Journal of Neural Transmission | 2019
Clinical correlates of abnormal subcortical volumes in Essential Tremor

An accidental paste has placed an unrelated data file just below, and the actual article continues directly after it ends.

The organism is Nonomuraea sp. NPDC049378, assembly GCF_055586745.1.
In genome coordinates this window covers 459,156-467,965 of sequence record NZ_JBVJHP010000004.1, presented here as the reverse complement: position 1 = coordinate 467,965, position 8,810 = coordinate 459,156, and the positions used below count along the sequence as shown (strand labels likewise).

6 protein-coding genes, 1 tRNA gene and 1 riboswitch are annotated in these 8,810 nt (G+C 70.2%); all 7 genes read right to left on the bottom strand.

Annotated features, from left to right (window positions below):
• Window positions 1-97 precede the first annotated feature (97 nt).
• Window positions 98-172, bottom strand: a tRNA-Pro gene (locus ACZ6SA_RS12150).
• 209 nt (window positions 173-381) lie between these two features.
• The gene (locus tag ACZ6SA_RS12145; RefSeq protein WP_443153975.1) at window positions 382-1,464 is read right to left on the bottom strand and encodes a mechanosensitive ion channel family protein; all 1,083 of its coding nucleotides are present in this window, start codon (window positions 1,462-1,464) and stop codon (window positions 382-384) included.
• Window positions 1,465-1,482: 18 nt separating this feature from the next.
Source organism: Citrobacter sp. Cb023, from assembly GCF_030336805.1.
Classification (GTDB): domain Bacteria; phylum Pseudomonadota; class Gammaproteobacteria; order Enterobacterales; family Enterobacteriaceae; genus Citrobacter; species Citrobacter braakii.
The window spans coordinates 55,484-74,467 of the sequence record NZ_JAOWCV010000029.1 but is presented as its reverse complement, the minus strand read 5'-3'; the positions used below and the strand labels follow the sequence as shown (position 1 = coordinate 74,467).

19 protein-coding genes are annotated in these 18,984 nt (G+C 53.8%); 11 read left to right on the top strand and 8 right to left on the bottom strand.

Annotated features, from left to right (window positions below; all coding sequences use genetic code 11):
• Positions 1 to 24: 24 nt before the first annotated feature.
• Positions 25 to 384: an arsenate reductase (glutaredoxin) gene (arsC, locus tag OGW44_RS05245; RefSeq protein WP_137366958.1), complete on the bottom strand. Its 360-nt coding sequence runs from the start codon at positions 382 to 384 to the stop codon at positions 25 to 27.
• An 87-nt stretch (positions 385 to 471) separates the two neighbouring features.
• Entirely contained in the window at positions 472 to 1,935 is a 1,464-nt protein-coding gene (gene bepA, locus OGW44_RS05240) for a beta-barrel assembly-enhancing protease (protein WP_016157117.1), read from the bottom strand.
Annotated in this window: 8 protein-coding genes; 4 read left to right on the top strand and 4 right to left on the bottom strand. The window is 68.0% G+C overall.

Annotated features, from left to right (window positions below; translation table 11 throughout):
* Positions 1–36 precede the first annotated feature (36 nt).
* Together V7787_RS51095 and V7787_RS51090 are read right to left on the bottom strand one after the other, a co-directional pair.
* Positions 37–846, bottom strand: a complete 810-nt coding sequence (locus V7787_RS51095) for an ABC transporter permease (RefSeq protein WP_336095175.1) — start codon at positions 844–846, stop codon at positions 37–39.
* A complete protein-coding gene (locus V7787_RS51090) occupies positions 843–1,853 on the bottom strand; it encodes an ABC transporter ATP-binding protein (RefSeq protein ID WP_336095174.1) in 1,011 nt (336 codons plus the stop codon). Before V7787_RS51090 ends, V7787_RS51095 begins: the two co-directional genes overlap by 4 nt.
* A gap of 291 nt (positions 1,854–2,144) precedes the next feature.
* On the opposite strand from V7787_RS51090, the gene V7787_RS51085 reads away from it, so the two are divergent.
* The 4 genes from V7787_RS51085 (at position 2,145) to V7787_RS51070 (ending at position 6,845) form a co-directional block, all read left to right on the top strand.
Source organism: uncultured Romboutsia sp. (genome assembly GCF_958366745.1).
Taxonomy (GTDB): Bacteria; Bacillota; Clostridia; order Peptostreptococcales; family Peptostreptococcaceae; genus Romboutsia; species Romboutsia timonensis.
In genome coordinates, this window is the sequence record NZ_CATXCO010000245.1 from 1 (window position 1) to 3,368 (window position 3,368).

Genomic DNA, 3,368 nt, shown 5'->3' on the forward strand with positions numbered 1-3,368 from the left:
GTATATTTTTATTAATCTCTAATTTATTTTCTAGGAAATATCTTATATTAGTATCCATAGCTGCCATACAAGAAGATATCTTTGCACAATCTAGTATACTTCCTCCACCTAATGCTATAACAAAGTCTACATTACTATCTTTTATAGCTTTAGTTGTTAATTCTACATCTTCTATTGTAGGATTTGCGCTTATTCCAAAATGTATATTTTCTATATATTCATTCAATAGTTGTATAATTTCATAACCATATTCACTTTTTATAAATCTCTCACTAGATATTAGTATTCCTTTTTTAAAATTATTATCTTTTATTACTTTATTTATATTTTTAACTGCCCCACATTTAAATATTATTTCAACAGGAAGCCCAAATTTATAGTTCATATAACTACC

Essential tremor (ET) is considered to be a neurodegenerative disorder and it is plausible that the observed motor and non-motor symptoms may be attributable to functional alterations secondary to abnormalities of subcortical nuclei. This study aims to compare the volumes of subcortical nuclei in patients with ET to ascertain neuroimaging correlates of motor and non-motor features of ET. Forty patients of ET and 40 age- and gender-matched healthy controls (HC) were enrolled in this study. Tremor severity was quantified with the Fahn–Tolosa–Marin tremor rating scale. Patients of ET with and without a rest tremor were also compared. Structural imaging was performed on a 3T scanner, and volumes of subcortical structures were obtained using Freesurfer. There was no difference in total brain volume between ET and HC. However, compared to HC, significantly lower volumes of bilateral thalamus, hippocampus, and ventral diencephalon were observed in patients with ET. A significantly higher volume was observed in the right caudate nucleus, pallidum, amygdala, and bilateral putamen, and nucleus accumbens. No difference was observed between patients of ET with and without a rest tremor. Patients with ET have significant alterations in volumes of subcortical nuclei, which are not limited to the motor domain and include structures involved in cognitive and behavioral functions. These results add to the growing concept of a neurodegenerative pathophysiology of ET with abnormalities extending beyond the cerebellum.